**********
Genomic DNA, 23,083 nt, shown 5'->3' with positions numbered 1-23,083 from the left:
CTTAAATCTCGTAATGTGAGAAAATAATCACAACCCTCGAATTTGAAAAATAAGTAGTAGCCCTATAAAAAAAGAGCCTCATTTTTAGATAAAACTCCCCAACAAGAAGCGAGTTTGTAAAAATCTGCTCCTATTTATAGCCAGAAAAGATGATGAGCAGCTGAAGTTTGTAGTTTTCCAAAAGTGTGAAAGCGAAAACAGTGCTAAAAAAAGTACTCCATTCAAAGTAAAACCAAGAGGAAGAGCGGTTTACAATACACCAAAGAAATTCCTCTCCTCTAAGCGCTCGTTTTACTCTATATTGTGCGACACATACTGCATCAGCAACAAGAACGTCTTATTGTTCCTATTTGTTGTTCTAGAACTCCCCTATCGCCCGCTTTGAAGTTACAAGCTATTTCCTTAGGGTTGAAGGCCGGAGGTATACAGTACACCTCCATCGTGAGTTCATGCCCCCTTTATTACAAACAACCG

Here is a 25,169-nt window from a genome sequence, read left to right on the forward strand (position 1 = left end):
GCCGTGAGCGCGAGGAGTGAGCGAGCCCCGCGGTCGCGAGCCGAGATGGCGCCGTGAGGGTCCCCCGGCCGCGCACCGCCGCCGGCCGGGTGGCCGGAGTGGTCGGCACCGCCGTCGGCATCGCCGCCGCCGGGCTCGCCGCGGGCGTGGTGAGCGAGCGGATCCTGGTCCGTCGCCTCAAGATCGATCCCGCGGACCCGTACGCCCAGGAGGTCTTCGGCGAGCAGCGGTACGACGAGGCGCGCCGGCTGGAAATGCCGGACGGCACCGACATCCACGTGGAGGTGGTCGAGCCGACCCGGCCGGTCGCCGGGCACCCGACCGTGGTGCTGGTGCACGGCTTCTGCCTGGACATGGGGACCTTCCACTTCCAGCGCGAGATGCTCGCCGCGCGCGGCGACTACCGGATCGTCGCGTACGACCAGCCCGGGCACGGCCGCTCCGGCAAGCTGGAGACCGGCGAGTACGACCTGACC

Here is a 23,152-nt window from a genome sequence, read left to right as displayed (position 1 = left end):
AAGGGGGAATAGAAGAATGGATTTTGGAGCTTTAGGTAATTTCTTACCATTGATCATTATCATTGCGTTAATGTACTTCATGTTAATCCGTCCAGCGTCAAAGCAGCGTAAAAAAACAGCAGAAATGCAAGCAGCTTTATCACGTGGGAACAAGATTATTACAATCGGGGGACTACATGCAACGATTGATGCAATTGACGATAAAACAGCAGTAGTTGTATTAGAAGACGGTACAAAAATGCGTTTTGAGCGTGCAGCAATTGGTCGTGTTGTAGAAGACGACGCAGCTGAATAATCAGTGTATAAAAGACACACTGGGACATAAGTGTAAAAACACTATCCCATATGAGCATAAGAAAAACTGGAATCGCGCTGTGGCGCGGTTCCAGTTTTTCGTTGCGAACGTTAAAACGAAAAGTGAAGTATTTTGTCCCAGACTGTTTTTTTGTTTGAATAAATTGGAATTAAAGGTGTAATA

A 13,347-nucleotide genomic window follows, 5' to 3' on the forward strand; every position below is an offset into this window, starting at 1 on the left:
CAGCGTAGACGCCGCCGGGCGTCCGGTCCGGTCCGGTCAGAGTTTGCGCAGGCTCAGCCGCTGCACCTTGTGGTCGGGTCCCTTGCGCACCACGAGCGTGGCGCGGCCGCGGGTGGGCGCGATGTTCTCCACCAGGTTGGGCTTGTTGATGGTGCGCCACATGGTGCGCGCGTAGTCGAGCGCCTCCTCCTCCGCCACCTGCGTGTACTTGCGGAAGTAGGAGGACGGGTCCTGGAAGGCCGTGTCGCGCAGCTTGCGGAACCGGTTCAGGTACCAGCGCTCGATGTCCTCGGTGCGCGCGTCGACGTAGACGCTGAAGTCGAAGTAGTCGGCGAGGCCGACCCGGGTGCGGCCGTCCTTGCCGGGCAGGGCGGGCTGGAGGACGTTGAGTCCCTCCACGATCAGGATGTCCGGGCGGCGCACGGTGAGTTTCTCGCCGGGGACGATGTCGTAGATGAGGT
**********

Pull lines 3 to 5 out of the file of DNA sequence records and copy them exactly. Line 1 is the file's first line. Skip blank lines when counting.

Here is a 25,169-nt window from a genome sequence, read left to right on the forward strand (position 1 = left end):
GCCGTGAGCGCGAGGAGTGAGCGAGCCCCGCGGTCGCGAGCCGAGATGGCGCCGTGAGGGTCCCCCGGCCGCGCACCGCCGCCGGCCGGGTGGCCGGAGTGGTCGGCACCGCCGTCGGCATCGCCGCCGCCGGGCTCGCCGCGGGCGTGGTGAGCGAGCGGATCCTGGTCCGTCGCCTCAAGATCGATCCCGCGGACCCGTACGCCCAGGAGGTCTTCGGCGAGCAGCGGTACGACGAGGCGCGCCGGCTGGAAATGCCGGACGGCACCGACATCCACGTGGAGGTGGTCGAGCCGACCCGGCCGGTCGCCGGGCACCCGACCGTGGTGCTGGTGCACGGCTTCTGCCTGGACATGGGGACCTTCCACTTCCAGCGCGAGATGCTCGCCGCGCGCGGCGACTACCGGATCGTCGCGTACGACCAGCCCGGGCACGGCCGCTCCGGCAAGCTGGAGACCGGCGAGTACGACCTGACC

Here is a 23,152-nt window from a genome sequence, read left to right as displayed (position 1 = left end):